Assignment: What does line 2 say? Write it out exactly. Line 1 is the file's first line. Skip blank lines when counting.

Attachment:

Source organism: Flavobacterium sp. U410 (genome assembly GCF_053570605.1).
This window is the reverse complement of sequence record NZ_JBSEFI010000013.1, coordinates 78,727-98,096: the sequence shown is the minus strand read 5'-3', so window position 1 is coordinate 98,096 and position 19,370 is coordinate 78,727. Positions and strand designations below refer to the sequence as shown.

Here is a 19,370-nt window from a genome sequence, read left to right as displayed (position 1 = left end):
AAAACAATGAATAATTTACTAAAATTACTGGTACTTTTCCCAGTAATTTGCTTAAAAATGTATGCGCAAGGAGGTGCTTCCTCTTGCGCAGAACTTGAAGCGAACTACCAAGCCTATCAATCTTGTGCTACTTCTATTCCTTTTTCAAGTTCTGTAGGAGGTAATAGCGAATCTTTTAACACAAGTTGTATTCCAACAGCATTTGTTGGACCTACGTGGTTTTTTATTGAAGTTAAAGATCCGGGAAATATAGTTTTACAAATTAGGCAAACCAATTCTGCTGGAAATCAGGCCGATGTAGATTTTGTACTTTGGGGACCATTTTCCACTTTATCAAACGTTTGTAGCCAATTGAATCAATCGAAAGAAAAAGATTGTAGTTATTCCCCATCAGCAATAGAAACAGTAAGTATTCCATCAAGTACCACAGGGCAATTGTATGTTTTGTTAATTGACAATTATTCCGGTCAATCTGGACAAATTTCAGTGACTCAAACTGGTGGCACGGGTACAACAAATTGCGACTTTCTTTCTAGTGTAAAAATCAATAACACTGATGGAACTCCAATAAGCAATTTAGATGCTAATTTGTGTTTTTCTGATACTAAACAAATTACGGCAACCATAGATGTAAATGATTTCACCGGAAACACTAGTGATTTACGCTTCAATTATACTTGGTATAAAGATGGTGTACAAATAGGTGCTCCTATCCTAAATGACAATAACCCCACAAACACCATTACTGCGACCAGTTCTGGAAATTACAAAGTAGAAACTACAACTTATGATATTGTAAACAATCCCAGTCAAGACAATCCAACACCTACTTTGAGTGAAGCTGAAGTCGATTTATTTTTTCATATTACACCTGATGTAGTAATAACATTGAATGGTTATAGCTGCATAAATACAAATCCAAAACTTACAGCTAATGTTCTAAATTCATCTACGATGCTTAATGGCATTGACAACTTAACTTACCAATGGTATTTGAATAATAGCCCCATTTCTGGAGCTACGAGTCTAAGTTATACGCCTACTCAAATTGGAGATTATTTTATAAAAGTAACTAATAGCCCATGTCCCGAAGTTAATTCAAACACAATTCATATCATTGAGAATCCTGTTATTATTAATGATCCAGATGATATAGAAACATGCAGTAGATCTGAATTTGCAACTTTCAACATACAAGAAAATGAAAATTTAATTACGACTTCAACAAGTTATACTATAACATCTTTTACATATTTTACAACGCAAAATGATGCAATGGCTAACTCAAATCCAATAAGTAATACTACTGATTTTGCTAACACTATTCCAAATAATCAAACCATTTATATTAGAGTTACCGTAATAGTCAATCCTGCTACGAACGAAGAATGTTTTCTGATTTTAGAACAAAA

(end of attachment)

This window is the reverse complement of sequence record NZ_JBSEFI010000013.1, coordinates 78,727-98,096: the sequence shown is the minus strand read 5'-3', so window position 1 is coordinate 98,096 and position 19,370 is coordinate 78,727. Positions and strand designations below refer to the sequence as shown.